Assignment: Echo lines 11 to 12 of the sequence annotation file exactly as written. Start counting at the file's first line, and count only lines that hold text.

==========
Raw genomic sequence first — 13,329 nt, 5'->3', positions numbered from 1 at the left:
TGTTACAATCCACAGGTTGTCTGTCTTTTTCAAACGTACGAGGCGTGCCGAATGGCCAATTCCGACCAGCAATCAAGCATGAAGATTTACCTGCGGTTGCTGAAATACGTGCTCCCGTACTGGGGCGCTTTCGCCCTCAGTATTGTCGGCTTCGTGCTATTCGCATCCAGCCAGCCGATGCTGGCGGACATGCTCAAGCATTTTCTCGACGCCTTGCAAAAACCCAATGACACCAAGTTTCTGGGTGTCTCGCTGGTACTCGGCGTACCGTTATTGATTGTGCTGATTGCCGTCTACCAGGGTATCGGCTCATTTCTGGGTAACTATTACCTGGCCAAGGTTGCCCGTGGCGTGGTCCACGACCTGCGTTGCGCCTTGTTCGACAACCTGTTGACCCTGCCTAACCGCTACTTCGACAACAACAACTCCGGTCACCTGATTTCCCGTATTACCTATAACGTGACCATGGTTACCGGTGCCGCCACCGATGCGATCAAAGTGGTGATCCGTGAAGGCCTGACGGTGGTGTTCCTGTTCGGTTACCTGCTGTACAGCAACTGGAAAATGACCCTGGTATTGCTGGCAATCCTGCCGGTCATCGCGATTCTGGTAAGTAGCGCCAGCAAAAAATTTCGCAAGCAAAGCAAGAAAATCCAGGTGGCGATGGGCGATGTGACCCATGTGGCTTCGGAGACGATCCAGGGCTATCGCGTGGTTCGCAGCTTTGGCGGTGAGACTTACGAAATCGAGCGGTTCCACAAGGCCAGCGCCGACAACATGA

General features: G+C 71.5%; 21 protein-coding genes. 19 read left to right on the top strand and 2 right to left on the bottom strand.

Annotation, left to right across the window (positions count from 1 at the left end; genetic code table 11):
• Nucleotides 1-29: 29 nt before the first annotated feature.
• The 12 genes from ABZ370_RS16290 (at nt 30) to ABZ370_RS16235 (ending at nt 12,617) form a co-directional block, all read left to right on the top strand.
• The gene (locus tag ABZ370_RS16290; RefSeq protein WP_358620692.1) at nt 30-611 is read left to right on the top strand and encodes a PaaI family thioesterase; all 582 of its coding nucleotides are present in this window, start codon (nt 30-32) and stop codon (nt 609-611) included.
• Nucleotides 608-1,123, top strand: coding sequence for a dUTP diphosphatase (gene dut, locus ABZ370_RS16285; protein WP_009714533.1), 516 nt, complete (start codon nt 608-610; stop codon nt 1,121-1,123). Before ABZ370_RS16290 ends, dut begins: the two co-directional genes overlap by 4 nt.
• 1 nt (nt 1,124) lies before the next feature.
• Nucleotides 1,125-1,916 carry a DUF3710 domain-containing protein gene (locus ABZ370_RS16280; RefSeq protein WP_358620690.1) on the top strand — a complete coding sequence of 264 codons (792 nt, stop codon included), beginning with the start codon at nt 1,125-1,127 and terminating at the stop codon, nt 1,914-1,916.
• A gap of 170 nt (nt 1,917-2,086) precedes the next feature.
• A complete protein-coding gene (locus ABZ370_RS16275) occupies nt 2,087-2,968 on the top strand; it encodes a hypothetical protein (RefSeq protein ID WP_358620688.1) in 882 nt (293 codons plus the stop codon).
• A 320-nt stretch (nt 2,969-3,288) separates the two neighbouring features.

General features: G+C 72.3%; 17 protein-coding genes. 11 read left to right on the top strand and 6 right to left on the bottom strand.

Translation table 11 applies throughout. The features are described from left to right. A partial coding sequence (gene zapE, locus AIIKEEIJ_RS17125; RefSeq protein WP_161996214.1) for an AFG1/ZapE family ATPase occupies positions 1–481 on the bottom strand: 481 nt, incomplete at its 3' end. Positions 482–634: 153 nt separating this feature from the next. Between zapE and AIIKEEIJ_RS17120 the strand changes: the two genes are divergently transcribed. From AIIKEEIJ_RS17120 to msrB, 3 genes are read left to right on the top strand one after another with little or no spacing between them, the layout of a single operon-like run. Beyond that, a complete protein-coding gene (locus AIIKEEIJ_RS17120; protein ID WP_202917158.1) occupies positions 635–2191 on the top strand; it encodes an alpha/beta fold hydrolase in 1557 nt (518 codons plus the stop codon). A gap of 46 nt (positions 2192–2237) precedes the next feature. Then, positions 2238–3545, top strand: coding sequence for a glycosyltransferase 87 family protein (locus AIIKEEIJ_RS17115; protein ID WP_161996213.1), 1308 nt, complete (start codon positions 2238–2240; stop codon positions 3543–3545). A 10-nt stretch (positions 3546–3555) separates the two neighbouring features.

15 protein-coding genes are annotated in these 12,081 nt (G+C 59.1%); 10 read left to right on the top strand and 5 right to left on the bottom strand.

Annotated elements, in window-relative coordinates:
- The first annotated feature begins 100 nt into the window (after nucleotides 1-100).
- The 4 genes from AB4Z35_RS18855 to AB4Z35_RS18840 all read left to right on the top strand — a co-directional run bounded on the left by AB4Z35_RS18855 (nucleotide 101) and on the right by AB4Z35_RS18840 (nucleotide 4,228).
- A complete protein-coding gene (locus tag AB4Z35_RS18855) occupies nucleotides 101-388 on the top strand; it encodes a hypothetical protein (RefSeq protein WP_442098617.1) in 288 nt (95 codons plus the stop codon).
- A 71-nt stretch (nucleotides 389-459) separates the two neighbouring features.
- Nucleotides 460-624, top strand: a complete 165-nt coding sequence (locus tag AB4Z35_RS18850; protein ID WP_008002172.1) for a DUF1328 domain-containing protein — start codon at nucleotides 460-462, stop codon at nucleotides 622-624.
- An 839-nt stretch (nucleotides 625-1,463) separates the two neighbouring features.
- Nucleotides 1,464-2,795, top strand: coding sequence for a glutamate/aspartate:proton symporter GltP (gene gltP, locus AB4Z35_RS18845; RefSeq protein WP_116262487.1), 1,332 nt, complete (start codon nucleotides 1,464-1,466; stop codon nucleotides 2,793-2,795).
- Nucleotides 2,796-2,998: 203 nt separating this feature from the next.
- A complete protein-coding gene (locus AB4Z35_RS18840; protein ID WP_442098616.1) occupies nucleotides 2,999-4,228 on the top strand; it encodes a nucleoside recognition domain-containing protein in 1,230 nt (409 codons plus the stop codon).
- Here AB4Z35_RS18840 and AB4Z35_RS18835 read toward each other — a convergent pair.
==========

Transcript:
• A gap of 170 nt (nt 1,917-2,086) precedes the next feature.
• A complete protein-coding gene (locus ABZ370_RS16275) occupies nt 2,087-2,968 on the top strand; it encodes a hypothetical protein (RefSeq protein ID WP_358620688.1) in 882 nt (293 codons plus the stop codon).